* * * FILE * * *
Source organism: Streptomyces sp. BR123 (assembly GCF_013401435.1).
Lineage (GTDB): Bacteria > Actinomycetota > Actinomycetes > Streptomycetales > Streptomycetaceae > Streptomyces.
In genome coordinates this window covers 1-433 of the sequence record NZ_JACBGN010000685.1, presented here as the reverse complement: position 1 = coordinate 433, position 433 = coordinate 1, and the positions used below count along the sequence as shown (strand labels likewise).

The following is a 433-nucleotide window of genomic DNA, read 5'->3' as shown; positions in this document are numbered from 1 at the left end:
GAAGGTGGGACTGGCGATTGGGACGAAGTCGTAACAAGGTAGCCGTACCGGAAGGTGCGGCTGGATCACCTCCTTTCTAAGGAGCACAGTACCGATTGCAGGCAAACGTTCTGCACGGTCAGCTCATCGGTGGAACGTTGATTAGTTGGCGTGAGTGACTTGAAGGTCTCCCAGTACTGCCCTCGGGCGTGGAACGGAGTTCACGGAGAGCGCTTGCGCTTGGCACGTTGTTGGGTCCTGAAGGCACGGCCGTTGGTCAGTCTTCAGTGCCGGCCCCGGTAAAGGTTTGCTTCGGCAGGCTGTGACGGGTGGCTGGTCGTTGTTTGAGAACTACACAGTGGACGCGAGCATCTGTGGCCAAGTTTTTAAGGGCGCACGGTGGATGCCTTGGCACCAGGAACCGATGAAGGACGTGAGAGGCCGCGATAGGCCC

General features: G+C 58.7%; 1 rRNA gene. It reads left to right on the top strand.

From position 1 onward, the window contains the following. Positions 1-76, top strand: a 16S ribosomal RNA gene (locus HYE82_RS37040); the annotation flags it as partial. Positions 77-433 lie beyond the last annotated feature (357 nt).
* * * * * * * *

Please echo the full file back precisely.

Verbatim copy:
Source organism: Streptomyces sp. BR123 (assembly GCF_013401435.1).
Lineage (GTDB): Bacteria > Actinomycetota > Actinomycetes > Streptomycetales > Streptomycetaceae > Streptomyces.
In genome coordinates this window covers 1-433 of the sequence record NZ_JACBGN010000685.1, presented here as the reverse complement: position 1 = coordinate 433, position 433 = coordinate 1, and the positions used below count along the sequence as shown (strand labels likewise).

The following is a 433-nucleotide window of genomic DNA, read 5'->3' as shown; positions in this document are numbered from 1 at the left end:
GAAGGTGGGACTGGCGATTGGGACGAAGTCGTAACAAGGTAGCCGTACCGGAAGGTGCGGCTGGATCACCTCCTTTCTAAGGAGCACAGTACCGATTGCAGGCAAACGTTCTGCACGGTCAGCTCATCGGTGGAACGTTGATTAGTTGGCGTGAGTGACTTGAAGGTCTCCCAGTACTGCCCTCGGGCGTGGAACGGAGTTCACGGAGAGCGCTTGCGCTTGGCACGTTGTTGGGTCCTGAAGGCACGGCCGTTGGTCAGTCTTCAGTGCCGGCCCCGGTAAAGGTTTGCTTCGGCAGGCTGTGACGGGTGGCTGGTCGTTGTTTGAGAACTACACAGTGGACGCGAGCATCTGTGGCCAAGTTTTTAAGGGCGCACGGTGGATGCCTTGGCACCAGGAACCGATGAAGGACGTGAGAGGCCGCGATAGGCCC

General features: G+C 58.7%; 1 rRNA gene. It reads left to right on the top strand.

From position 1 onward, the window contains the following. Positions 1-76, top strand: a 16S ribosomal RNA gene (locus HYE82_RS37040); the annotation flags it as partial. Positions 77-433 lie beyond the last annotated feature (357 nt).